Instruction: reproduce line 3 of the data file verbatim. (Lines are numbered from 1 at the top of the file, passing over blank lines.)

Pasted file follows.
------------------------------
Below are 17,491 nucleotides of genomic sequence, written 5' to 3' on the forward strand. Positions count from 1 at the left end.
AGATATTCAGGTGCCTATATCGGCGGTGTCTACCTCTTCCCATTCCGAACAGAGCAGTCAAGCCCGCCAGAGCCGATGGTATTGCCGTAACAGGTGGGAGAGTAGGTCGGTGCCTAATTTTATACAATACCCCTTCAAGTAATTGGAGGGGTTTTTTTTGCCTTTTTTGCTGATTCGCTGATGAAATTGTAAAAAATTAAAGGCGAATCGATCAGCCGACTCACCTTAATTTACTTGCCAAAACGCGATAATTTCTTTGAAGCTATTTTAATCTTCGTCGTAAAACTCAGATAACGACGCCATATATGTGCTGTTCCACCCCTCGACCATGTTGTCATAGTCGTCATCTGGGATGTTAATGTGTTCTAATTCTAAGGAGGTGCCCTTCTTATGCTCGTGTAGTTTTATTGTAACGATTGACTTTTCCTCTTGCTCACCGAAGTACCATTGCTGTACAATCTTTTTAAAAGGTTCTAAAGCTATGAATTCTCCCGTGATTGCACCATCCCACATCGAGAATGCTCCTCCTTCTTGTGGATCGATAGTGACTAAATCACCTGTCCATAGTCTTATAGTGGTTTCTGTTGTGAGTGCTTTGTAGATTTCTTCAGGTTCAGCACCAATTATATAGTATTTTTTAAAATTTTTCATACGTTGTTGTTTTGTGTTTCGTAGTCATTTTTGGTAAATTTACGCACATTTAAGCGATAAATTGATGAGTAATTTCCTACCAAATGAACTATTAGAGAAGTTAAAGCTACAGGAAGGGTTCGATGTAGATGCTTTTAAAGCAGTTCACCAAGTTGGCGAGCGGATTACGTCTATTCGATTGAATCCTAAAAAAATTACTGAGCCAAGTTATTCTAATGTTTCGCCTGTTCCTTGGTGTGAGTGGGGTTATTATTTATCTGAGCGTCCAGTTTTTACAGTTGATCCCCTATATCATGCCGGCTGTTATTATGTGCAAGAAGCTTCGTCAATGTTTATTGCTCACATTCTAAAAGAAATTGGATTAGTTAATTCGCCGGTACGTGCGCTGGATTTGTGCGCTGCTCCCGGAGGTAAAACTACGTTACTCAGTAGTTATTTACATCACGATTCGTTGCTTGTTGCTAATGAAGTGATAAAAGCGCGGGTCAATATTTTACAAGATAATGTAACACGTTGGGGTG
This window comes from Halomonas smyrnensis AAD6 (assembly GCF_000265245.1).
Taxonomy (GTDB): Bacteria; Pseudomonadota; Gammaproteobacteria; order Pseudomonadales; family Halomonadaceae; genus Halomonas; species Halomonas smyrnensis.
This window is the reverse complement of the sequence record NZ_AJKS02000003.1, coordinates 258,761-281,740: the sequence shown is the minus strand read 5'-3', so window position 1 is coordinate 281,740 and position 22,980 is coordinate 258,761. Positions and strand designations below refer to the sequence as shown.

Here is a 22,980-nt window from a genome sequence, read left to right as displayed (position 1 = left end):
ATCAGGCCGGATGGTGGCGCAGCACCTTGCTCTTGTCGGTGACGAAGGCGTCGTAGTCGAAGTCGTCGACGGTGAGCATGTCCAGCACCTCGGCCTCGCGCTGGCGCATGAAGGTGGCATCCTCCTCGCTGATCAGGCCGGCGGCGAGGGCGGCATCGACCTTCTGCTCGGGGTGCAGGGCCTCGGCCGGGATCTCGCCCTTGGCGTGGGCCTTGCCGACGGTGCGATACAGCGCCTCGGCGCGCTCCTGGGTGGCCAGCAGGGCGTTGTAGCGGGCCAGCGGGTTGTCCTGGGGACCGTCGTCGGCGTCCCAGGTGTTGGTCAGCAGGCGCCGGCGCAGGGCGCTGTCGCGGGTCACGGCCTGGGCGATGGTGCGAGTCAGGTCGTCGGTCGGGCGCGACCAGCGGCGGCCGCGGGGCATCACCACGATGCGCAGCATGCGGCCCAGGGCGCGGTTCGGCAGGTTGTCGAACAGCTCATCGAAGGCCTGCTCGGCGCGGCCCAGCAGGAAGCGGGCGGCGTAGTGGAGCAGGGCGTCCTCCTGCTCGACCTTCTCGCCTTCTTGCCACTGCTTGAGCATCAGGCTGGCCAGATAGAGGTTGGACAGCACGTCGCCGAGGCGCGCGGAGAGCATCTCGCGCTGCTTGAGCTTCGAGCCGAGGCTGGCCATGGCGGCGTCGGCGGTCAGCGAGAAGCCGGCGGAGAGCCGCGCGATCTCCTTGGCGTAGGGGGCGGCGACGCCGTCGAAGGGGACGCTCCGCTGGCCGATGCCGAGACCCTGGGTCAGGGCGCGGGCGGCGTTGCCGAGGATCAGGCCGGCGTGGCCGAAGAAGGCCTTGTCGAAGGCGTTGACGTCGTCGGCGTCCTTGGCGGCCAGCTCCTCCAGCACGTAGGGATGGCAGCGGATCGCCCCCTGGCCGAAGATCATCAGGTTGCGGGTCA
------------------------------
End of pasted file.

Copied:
This window comes from Halomonas smyrnensis AAD6 (assembly GCF_000265245.1).